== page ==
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For the truly traditional New Zealand holiday, one must spend a week or two at Lake Rotoehu! Located in the Rotorua District of the Bay of Plenty Region, North Island, it is the middle lake in a chain of three lying northeast of Rotorua. Like its neighboring lakes Rotoiti and Rotoma, Rotoehu formed when lava blocked a series of valleys in the north of the Okataina caldera. Although Lake Rotoehu, like Rotoma, has no outlet stream, outflow occurs through a sinkhole in one of the northern arms. Inflow occurs via several small streams and suspected subterranean connections with Lake Rotoma. Unlike Lake Rotoma, Lake Rotoehu is quite shallow.
Lake Rotoehu's shoreline holds a number of the traditional baches that have been a New Zealand vacation mainstay for at least sixty years. The 'bach' as its called on the North Island is short for bachelor pad and originally meant a rude shelter without electricity or plumbing built from scrounged materials and furnished with hand-me-down furnishings. The nickname has evolved to mean vacation home and is now used to describe all types of holiday and year-round lakefront homes, some very luxurious. Because lakefront property has increasingly come under the protection of conservation groups and Maori tribal rights, the few baches that appear on the real estate market are soon snapped up. On Lake Rotoehu, existing dwellings are only found in two areas of the lake; Otautu Bay and Kennedy Bay, both on the eastern shore. The majority of the northern and western reaches of the lake are farmland so many of the bays are accessible only by boat. Current restoration efforts are fencing livestock away from the lakeshore and it is being replanted in native plants to restore wetland areas. It is hoped these efforts will improve water quality and remove algae blooms that have degraded water quality.
Lake Rotoehu has an excellent trout fishery, with rainbow trout of good size being take on a regular basis. The lake is a part of the Te Arawa Lakes Trust: the lake bottom has reverted to Maori tribal ownership and special fishing regulations apply. Regulations are available at any Dept of Conservation office. There are several areas along Highway 30 where small boats may be launched and a more formal boat launch at Kennedy Bay is commonly used for larger craft.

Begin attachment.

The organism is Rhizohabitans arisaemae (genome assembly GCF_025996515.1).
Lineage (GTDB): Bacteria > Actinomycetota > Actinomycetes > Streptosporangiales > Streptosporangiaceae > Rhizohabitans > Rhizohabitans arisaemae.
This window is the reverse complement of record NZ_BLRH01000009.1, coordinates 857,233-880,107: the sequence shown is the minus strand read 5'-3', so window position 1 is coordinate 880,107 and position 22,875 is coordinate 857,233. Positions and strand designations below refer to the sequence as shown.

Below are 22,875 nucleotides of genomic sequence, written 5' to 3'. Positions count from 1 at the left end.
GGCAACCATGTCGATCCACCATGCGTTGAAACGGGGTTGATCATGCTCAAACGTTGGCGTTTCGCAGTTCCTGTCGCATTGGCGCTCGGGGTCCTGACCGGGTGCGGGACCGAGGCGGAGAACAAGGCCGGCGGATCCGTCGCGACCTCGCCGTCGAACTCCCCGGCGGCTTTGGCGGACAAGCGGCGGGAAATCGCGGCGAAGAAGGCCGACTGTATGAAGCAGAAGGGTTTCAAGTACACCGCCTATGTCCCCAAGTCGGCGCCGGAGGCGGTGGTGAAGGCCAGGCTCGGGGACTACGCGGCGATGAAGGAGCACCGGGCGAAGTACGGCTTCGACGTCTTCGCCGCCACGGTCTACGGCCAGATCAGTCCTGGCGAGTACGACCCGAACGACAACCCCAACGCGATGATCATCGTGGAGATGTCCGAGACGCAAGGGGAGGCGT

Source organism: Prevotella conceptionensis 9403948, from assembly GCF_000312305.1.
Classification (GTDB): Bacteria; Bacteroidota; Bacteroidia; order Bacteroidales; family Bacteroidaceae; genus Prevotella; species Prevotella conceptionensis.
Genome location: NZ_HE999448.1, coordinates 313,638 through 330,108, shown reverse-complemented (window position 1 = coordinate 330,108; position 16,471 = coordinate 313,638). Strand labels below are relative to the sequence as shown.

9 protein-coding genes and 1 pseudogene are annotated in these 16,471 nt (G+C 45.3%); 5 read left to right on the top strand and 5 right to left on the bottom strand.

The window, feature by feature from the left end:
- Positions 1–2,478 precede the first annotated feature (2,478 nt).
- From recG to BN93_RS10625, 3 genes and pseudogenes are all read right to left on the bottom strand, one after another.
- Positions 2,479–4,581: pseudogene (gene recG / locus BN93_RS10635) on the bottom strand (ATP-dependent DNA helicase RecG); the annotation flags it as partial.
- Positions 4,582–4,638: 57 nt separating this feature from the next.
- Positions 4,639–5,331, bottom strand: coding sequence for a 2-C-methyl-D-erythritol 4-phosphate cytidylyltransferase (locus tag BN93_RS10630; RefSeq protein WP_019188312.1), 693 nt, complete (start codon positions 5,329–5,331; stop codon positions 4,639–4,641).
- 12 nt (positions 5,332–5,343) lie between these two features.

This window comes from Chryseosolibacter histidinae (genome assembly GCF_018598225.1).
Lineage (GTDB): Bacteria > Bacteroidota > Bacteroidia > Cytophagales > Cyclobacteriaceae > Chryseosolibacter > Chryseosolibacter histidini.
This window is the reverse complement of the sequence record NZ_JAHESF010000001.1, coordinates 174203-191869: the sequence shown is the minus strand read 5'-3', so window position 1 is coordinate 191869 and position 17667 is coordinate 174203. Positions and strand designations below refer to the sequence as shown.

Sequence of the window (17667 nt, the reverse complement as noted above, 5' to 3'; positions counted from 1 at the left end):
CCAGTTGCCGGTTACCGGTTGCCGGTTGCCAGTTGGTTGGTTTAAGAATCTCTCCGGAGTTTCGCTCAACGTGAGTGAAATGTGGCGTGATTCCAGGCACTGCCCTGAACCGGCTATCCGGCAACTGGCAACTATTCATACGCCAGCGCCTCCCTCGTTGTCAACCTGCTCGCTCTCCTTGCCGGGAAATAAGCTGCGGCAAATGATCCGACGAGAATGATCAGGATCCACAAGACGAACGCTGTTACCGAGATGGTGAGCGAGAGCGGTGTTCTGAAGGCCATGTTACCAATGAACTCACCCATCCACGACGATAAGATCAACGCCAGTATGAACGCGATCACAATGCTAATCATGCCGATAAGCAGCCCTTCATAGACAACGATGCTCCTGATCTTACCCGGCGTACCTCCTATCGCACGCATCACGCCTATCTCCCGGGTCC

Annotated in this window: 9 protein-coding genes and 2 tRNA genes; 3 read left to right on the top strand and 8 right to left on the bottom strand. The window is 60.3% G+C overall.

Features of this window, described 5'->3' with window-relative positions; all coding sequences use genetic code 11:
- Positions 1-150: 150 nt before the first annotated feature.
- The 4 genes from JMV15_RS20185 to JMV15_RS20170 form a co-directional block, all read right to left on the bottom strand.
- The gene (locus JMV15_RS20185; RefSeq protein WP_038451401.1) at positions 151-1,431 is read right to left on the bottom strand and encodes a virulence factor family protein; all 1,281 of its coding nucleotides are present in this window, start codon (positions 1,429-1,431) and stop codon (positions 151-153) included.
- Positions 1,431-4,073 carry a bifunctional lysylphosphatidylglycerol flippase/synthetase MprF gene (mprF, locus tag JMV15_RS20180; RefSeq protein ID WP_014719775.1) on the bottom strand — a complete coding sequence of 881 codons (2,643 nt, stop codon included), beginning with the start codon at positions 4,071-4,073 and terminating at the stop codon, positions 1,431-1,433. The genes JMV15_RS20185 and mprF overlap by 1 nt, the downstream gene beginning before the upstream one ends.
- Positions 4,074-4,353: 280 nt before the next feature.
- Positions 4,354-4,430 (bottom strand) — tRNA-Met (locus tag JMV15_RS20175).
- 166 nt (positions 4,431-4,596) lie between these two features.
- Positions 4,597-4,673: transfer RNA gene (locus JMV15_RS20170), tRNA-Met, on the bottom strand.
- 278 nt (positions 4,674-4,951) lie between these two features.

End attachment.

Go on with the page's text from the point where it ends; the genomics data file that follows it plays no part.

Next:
Lake Rotoehu is used for all types of water sports, from power boating, canoeing, kayaking, tubing, windsurfing and pontooning. Most people wishing to water ski, jet ski or sail larger boats head for Lake Rotoma about two miles away where there is a larger expanse of open water and no submerged vegetation. This keeps Lake Rotoehu unusually calm and serene - an excellent place to view birds and wildlife by canoe or kayak. The solitude makes a vacation here most relaxing and restful and is one reason vacation rentals here are in high demand. Visitors can enjoy a leisurely day paddling to the far reaches of the many arms of the lake with little interference from powered water craft. Although there is no formal settlement at Lake Rotoehu, the village of Rotoma is two miles east of the lake and has nearly every daily convenience the visitor would want.
Lake Rotoehu is ideally located halfway between Rotorua and Whakatane on the eastern Bay of Plenty. The lake is conveniently accessible to a great many of the historical and geothermal locations in the area. Lake Rotoehu has its own geothermal attraction in the form of Waitangi Soda Springs, located at the southeastern corner of the lake. Here, for a nominal fee, visitors may swim in hot mineral baths long held sacred by local Maori peoples.
Holiday visitors often use Lake Rotoehu as a base for visiting the attractions of the Rotorua District. The center of geothermal activity in the Bay of Plenty region, the Rotorua area is filled with historic mineral and sulfur baths, boiling mud pools, geysers and odd geological features. Rotorua Museum is a good resource for locating these sometimes hidden attractions. Hiking and mountain biking paths abound, horse rental for horseback riding is available and many extreme and unusual sports activities are found around Rotorua. Mokoia Island in Lake Rotorua is a wildlife sanctuary containing many endangered birds that can be viewed via charter tour. Visits to an authentic Maori village with traditionally prepared meal are available by reservation.
Thirty miles east of Lake Rotoehu, Whakatane on the Bay of Plenty is the gateway to beautiful beaches, charter sea fishing, sea kayaking, diving, whale-watching, swimming with dolphins and viewing an active volcano. After a day of sampling all of the attractions the village has to offer, the visitor can head back to Lake Rotoehu for a barbecue on the deck of their lodgings overlooking the water. Perhaps a leisurely paddle by canoe along the shore or a campfire on the beach as the sun sets would be the perfect way to end your perfect day.
So, check out vacation rentals at Lake Rotoehu. You may find the perfect 'bach' to be rented by the week or the season. There's no doubt you'll want to come back again and again.
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